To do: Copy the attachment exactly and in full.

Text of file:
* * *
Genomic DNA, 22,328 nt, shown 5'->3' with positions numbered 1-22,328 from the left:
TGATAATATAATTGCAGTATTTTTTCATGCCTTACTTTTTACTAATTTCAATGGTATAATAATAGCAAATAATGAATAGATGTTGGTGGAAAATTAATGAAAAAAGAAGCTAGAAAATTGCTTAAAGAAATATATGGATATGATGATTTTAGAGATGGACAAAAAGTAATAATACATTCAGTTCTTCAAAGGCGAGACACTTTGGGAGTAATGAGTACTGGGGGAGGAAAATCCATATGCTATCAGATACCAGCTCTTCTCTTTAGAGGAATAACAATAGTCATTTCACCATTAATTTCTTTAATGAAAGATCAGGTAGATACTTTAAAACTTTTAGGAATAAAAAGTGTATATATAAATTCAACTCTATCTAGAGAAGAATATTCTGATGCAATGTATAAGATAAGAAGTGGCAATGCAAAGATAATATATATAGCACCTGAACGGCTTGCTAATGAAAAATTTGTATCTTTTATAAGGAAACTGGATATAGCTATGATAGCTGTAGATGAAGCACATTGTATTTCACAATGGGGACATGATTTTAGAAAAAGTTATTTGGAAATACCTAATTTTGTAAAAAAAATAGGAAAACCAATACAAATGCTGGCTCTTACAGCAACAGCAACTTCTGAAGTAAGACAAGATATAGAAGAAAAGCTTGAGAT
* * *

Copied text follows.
Genomic DNA, 22,328 nt, shown 5'->3' with positions numbered 1-22,328 from the left:
TGATAATATAATTGCAGTATTTTTTCATGCCTTACTTTTTACTAATTTCAATGGTATAATAATAGCAAATAATGAATAGATGTTGGTGGAAAATTAATGAAAAAAGAAGCTAGAAAATTGCTTAAAGAAATATATGGATATGATGATTTTAGAGATGGACAAAAAGTAATAATACATTCAGTTCTTCAAAGGCGAGACACTTTGGGAGTAATGAGTACTGGGGGAGGAAAATCCATATGCTATCAGATACCAGCTCTTCTCTTTAGAGGAATAACAATAGTCATTTCACCATTAATTTCTTTAATGAAAGATCAGGTAGATACTTTAAAACTTTTAGGAATAAAAAGTGTATATATAAATTCAACTCTATCTAGAGAAGAATATTCTGATGCAATGTATAAGATAAGAAGTGGCAATGCAAAGATAATATATATAGCACCTGAACGGCTTGCTAATGAAAAATTTGTATCTTTTATAAGGAAACTGGATATAGCTATGATAGCTGTAGATGAAGCACATTGTATTTCACAATGGGGACATGATTTTAGAAAAAGTTATTTGGAAATACCTAATTTTGTAAAAAAAATAGGAAAACCAATACAAATGCTGGCTCTTACAGCAACAGCAACTTCTGAAGTAAGACAAGATATAGAAGAAAAGCTTGAGAT